Our
food system is wrought with complexity as it intersects with every other system
from culture to politics to the environment to our economy. There are many
ideas of exactly how the food system should look. Each of these visions are
usually crafted by one specific group that does not take into account the full

system of different viewpoints and opinions. Why? Fear. Fear of the system
becoming worse if we loosen our grip for even a second. Fear of the unknown of
what could take shape. It is each groups fear of “losing” to the other that
makes embracing diversity seem impossible. But there are ways around this fear.

People
all across time have come together to inquire into differences, through which
commonalities are found, and ultimately become united. If we allow these
differences to issue forth we can find out that the system doesn’t have to be
negative and exhausting with opponents at every corner, but a source of
creativity and learning. You might be surprised what you have in common with
someone labeled the enemy or opponent. Better yet, the differences themselves
are what make a system complete, interesting and regenerative. Differences
spark new ideas, patterns and can even aid in shifting paradigms.

Differing
viewpoints also create tension and conflict. Develop a personal capacity that
embraces conflicting approaches. Conflict is not inherently bad as we tend to
believe. Achieving resolution through synthesizing the ideas into one will only
prevent future change and can be less productive than creating a space where
the opposing ideas work in tandem. Group think only creates an environment
where a complex, changing system cannot exist. We need to be open to numerous
ways of sustaining our system that appreciates that there might need to be
Agroecology methods, small farms, large farms, industrialized farms and many
others.  

A
system requires diversity. What we may forget from time to time is that this also
applies to ideas, answers, viewpoints and opinions. How can we thrive with
diversity? The answer lies in how we choose to engage with others. Through all
my work in coalition building, facilitating strategy meetings and workshops, I
have found that the following capabilities are critical to hold multiple
opposing views within a space while retaining the ability to function
productively.

1.
Co-creation. This is a heightened state
of collaboration. It’s the ability to involve all participants directly, and in
some cases, repeatedly, from beginning to end to achieve a shared purpose and
vision. You must hold the creative tension while providing an open space for
dialogue. In the spirit of co-creation we build something new together,
something that holds all of our visions in a unified manner. This will be one
of our greatest challenges.

2.
Deep Listening. This requires listening
for the energy and emotion as well as the words. I need to not only listen for
understanding, but also new ways of understanding. I need to be at all times
interpreting and evaluating what I hear.

3.
Communication. Being able to
communicate effectively means that we are speaking to people’s feelings and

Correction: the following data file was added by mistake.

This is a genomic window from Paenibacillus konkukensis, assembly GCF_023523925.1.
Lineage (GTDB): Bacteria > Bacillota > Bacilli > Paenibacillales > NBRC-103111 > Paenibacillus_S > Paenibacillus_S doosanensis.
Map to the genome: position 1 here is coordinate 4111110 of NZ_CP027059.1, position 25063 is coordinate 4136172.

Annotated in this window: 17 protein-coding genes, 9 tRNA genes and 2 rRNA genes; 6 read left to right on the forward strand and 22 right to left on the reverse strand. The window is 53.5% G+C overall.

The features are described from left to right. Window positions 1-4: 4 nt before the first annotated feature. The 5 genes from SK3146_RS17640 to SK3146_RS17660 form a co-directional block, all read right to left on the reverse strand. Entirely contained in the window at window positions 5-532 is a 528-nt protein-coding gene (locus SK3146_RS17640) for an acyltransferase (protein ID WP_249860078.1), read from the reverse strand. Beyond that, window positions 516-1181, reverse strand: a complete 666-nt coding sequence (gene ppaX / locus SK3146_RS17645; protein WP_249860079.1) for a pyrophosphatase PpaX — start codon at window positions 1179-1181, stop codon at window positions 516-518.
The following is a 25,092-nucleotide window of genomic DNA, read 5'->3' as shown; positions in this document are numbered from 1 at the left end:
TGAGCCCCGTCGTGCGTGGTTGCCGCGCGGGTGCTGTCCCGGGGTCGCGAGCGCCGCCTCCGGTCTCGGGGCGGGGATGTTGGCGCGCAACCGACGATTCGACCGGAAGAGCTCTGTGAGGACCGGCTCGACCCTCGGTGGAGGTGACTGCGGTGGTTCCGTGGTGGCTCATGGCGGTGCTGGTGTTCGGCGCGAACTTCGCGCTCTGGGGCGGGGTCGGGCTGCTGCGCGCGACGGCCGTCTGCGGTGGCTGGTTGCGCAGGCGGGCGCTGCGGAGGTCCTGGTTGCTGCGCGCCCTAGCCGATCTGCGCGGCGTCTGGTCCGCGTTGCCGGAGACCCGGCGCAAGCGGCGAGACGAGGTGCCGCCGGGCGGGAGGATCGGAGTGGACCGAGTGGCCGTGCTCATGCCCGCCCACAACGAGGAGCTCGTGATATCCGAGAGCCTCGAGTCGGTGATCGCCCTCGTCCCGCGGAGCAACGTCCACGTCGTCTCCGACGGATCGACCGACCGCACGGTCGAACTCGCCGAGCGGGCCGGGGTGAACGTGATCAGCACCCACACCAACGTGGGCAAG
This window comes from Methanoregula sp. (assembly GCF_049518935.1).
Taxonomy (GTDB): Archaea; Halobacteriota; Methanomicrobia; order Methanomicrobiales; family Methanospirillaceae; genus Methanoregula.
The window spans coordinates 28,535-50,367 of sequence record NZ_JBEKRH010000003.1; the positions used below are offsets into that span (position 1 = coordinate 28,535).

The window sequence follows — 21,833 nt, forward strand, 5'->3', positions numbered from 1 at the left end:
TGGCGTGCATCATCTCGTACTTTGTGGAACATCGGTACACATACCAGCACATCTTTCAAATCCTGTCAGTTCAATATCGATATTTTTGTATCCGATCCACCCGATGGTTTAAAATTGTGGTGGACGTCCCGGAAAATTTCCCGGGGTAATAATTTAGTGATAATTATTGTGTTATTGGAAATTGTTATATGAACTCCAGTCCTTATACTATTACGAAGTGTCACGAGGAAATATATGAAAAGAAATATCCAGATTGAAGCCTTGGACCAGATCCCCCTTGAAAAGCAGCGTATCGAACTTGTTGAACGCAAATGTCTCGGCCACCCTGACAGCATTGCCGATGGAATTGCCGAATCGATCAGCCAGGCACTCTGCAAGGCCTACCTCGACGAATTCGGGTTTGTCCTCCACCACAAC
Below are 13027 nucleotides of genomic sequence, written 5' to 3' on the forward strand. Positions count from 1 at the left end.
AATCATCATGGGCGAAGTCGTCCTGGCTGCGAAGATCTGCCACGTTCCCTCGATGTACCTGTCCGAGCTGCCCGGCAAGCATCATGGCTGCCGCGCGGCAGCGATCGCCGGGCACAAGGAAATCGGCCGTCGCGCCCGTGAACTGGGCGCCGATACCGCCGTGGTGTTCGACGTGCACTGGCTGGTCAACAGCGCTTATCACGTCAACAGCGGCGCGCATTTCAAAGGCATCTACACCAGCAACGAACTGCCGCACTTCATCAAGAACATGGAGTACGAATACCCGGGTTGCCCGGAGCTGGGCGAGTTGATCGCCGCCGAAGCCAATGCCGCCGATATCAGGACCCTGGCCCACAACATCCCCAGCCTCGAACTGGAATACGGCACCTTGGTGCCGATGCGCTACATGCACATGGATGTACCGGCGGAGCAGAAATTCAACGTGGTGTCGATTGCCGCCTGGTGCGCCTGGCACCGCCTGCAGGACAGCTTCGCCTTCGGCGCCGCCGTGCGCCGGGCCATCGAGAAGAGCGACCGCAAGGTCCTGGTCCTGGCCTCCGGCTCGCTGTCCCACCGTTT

opinions. Additionally, we need to be able to leverage different communication
strategies based on the needs of the situation.

4.
Empathy. This capability asks us to see
the world through someone else’s eyes, to try and put oneself in their position.
Empathy creates space within ourselves to hear opposing views. We are able to
table our beliefs so that we can really take in someone else’s beliefs.

5.
Powerful questioning. This is the skill
of asking questions that will engage people, focus the attention and make a
difference. The questions need to lead the group to a shared purpose and end
with something co-created.

6.
Reflecting in action. The ability to
improvise, to be adaptable and agile in the moment; to prompt reflection among
others and within a group, and to make detached observations. It also includes
being able to recognize the gaps between people’s espoused theory and
theory-in-use in order to help them understand and act upon those differences.

7.
Systems Thinking. This capability
allows one to understand how factors influence one another within a whole; to
see, acknowledge, and work with the interconnectedness within a system; and
awareness that the whole is greater than the sum of its parts.

This
level of thinking helps us to see all the differing people that need to be
included in the conversation. Systemic change will not happen if we are only
ever meeting with others in sustainable agriculture, industrial agriculture or
anti-hunger to name a few. These groups have to also meet together. A systems view
perceives that we are in the same system so that no change can be sustained
without the other.  Changing the food
system, or any system for that matter, is not about removing conflict or
merging all the opposing views into one mutual view. Change is about knowing
that we need conflict and opposing views for a healthy, and interesting,
system. We need people thinking in different ways about how to solve our challenges
and we need these to be cross-pollinated.

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